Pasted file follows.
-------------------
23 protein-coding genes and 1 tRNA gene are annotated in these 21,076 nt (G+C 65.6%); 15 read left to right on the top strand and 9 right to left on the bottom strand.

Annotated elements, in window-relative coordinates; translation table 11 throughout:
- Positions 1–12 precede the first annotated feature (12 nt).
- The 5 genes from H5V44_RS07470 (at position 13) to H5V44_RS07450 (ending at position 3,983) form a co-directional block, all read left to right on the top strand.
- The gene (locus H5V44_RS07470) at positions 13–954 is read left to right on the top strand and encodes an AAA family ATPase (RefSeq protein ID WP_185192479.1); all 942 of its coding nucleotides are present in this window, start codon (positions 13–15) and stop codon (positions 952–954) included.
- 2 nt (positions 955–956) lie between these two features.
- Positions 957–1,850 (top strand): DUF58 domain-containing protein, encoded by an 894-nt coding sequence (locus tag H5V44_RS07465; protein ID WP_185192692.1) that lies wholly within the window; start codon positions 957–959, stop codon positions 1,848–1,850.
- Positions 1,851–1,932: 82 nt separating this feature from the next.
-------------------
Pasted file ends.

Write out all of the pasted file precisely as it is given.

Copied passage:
23 protein-coding genes and 1 tRNA gene are annotated in these 21,076 nt (G+C 65.6%); 15 read left to right on the top strand and 9 right to left on the bottom strand.

Annotated elements, in window-relative coordinates; translation table 11 throughout:
- Positions 1–12 precede the first annotated feature (12 nt).
- The 5 genes from H5V44_RS07470 (at position 13) to H5V44_RS07450 (ending at position 3,983) form a co-directional block, all read left to right on the top strand.
- The gene (locus H5V44_RS07470) at positions 13–954 is read left to right on the top strand and encodes an AAA family ATPase (RefSeq protein ID WP_185192479.1); all 942 of its coding nucleotides are present in this window, start codon (positions 13–15) and stop codon (positions 952–954) included.
- 2 nt (positions 955–956) lie between these two features.
- Positions 957–1,850 (top strand): DUF58 domain-containing protein, encoded by an 894-nt coding sequence (locus tag H5V44_RS07465; protein ID WP_185192692.1) that lies wholly within the window; start codon positions 957–959, stop codon positions 1,848–1,850.
- Positions 1,851–1,932: 82 nt separating this feature from the next.